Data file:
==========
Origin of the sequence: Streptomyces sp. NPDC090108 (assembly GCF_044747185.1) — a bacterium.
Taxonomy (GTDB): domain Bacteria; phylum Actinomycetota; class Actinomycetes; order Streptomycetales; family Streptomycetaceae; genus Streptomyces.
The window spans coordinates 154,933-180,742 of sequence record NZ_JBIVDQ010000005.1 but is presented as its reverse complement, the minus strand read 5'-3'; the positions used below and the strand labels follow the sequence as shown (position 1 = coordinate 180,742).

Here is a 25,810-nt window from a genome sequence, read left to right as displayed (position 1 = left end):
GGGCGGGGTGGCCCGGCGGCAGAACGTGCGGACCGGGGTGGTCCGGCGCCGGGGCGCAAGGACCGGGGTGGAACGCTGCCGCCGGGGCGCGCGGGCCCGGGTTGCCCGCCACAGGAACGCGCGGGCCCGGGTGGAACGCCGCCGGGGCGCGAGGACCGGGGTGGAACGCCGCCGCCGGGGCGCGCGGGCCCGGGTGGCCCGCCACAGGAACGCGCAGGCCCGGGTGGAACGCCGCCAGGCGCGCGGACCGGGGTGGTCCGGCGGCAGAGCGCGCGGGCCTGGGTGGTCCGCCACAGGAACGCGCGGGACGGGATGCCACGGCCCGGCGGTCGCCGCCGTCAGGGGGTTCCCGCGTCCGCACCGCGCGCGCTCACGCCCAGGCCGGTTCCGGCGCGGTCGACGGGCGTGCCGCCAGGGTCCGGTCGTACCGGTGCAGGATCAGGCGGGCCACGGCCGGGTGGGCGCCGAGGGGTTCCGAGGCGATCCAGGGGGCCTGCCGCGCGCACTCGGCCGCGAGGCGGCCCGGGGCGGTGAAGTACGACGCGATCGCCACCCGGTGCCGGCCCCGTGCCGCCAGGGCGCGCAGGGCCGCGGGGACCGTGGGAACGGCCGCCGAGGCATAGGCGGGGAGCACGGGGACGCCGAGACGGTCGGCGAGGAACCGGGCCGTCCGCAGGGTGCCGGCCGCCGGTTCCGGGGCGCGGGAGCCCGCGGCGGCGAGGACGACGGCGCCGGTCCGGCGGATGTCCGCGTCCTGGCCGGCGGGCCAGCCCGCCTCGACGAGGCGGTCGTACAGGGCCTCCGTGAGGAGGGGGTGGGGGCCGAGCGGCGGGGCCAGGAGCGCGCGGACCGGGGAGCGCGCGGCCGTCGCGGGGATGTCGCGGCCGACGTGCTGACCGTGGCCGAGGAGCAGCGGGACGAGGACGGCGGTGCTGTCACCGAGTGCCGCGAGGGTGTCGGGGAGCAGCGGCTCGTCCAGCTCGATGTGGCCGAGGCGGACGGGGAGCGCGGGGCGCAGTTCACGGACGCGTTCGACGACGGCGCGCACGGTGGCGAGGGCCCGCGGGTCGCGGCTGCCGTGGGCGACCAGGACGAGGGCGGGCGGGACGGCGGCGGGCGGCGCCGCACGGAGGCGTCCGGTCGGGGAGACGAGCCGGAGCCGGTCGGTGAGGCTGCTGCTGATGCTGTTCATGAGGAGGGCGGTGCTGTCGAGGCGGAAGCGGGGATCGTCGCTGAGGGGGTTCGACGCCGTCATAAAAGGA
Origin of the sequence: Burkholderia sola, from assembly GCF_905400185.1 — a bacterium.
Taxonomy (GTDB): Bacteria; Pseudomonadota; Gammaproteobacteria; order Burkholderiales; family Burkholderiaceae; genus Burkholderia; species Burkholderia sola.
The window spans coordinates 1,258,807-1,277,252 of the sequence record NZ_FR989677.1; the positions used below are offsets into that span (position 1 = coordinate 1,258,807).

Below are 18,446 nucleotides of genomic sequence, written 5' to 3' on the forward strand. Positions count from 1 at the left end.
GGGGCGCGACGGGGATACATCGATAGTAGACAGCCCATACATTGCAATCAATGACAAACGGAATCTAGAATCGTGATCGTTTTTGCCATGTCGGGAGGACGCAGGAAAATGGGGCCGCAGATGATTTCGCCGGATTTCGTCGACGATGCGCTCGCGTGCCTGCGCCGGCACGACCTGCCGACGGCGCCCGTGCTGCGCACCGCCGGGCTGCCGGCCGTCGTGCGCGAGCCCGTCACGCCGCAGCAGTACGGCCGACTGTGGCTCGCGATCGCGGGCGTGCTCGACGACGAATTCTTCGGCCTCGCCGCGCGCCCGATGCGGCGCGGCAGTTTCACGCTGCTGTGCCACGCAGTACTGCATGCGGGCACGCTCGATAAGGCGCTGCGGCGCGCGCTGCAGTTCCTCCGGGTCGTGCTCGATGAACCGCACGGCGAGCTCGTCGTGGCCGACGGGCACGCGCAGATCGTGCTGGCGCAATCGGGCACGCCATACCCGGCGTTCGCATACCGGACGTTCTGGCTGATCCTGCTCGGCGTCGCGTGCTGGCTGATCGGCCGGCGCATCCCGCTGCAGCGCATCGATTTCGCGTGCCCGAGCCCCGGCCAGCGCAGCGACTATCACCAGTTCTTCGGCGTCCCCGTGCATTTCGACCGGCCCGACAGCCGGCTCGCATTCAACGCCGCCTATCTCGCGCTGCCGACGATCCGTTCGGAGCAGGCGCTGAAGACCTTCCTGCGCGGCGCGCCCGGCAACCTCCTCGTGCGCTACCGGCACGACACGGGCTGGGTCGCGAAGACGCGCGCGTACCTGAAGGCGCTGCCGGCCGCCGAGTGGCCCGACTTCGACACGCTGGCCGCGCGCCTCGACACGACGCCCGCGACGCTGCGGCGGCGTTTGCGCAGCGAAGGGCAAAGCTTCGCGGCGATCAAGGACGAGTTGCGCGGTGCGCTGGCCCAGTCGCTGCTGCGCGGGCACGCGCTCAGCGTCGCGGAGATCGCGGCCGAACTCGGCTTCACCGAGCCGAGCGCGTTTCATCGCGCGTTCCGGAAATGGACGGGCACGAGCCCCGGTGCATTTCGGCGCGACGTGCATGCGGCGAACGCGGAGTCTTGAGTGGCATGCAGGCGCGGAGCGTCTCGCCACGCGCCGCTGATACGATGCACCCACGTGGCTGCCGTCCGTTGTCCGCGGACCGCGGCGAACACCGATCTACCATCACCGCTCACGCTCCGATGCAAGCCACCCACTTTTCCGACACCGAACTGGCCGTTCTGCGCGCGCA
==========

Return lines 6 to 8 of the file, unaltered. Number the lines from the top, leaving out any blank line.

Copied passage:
Origin of the sequence: Burkholderia sola, from assembly GCF_905400185.1 — a bacterium.
Taxonomy (GTDB): Bacteria; Pseudomonadota; Gammaproteobacteria; order Burkholderiales; family Burkholderiaceae; genus Burkholderia; species Burkholderia sola.
The window spans coordinates 1,258,807-1,277,252 of the sequence record NZ_FR989677.1; the positions used below are offsets into that span (position 1 = coordinate 1,258,807).